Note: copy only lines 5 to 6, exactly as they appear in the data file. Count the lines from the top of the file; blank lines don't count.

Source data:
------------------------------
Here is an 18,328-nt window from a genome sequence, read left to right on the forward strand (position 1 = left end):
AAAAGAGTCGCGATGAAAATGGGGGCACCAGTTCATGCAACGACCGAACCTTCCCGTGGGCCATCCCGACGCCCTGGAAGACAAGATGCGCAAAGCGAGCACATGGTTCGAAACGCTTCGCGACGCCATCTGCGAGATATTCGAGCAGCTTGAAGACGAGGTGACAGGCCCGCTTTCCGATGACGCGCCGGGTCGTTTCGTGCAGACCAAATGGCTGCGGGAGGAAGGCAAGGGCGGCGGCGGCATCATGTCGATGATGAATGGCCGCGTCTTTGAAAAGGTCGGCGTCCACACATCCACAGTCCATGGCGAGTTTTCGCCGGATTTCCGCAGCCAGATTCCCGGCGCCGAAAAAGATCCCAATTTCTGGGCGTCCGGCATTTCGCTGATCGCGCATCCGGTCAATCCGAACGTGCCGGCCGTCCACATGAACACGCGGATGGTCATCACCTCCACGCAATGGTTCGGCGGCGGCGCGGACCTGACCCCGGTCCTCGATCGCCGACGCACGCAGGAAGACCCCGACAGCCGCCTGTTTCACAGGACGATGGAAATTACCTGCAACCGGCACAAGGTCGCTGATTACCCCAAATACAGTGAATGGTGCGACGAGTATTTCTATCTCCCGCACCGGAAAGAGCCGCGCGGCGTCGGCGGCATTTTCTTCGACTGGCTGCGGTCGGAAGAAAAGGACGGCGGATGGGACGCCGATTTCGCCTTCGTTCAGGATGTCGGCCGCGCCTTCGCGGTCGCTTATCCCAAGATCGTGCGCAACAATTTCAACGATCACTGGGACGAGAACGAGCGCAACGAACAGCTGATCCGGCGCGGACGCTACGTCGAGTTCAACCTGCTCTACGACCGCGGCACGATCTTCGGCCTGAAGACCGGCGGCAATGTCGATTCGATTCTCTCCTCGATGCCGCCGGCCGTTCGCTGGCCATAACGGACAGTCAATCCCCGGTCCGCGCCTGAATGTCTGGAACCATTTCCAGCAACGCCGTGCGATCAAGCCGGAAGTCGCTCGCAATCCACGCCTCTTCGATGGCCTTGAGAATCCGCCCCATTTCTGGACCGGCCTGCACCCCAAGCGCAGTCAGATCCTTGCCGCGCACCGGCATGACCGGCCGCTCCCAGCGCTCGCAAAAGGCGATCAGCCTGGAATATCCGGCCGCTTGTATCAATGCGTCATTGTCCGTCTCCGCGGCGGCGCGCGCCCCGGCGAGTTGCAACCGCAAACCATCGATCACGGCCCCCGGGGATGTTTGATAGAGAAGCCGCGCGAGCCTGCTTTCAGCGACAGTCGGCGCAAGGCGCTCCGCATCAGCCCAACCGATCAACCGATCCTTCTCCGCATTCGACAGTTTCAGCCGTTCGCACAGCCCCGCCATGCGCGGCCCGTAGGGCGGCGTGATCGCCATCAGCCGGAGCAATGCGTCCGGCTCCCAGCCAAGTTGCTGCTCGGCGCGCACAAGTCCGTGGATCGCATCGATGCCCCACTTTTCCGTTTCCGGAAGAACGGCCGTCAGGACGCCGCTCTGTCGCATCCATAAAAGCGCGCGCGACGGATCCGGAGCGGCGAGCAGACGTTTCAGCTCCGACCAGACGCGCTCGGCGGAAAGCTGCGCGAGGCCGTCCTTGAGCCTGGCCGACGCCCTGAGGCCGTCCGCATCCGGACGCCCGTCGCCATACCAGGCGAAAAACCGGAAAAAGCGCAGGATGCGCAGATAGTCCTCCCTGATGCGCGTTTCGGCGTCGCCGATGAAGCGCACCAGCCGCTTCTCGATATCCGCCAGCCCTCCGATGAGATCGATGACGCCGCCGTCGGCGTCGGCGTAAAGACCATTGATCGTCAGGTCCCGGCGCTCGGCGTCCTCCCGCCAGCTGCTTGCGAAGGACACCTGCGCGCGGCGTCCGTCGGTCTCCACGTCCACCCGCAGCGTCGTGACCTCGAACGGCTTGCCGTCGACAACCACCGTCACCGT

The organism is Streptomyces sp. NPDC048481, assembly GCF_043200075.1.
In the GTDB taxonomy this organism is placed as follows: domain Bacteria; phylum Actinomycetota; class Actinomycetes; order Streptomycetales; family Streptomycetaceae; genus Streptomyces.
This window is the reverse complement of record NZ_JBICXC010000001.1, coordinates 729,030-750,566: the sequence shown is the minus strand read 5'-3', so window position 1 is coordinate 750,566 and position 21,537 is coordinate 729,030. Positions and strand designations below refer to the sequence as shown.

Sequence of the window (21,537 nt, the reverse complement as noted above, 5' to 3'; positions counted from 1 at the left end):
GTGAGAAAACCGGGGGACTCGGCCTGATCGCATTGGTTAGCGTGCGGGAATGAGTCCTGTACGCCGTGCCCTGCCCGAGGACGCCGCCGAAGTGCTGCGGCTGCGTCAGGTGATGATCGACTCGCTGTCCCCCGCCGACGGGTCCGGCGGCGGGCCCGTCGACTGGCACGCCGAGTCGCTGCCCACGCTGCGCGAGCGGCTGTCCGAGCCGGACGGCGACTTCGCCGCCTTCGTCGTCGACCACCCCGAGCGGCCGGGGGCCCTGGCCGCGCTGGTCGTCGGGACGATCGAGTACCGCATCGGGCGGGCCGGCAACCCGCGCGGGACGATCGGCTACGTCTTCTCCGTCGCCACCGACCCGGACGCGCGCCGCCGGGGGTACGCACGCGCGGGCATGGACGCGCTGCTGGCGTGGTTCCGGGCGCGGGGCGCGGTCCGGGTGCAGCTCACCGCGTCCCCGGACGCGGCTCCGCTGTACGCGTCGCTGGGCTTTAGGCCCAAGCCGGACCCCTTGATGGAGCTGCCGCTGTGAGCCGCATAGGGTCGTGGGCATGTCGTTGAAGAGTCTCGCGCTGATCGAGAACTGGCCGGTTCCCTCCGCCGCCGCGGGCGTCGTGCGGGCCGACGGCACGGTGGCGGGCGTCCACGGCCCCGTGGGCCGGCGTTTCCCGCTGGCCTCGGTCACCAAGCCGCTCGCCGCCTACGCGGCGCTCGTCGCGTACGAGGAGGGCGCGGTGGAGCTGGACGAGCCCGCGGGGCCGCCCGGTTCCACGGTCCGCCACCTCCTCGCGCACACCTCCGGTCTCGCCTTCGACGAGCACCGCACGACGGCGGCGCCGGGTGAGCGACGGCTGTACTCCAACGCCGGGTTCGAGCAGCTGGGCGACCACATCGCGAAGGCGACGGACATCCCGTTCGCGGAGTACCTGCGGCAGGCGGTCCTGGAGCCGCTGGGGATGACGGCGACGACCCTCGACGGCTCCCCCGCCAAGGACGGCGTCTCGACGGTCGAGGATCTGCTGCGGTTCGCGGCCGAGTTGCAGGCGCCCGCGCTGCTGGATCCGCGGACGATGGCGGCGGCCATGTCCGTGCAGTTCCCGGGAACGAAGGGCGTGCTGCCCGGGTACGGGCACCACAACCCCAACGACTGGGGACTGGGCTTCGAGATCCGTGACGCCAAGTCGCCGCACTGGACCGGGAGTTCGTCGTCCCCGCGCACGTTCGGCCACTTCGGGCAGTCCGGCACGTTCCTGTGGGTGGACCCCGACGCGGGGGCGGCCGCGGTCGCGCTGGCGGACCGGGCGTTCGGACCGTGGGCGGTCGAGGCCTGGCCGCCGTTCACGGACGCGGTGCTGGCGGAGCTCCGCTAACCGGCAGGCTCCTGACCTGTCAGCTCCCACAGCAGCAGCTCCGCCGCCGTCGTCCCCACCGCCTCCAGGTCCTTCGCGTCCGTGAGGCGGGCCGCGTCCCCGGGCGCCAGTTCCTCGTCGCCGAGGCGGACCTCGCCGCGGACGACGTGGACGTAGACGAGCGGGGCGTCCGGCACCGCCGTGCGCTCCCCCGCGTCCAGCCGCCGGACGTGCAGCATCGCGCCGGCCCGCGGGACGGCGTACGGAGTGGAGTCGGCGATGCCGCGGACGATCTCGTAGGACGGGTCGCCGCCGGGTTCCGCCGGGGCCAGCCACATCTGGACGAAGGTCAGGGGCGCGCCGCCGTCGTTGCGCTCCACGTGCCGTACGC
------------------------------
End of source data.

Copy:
This window is the reverse complement of record NZ_JBICXC010000001.1, coordinates 729,030-750,566: the sequence shown is the minus strand read 5'-3', so window position 1 is coordinate 750,566 and position 21,537 is coordinate 729,030. Positions and strand designations below refer to the sequence as shown.

Sequence of the window (21,537 nt, the reverse complement as noted above, 5' to 3'; positions counted from 1 at the left end):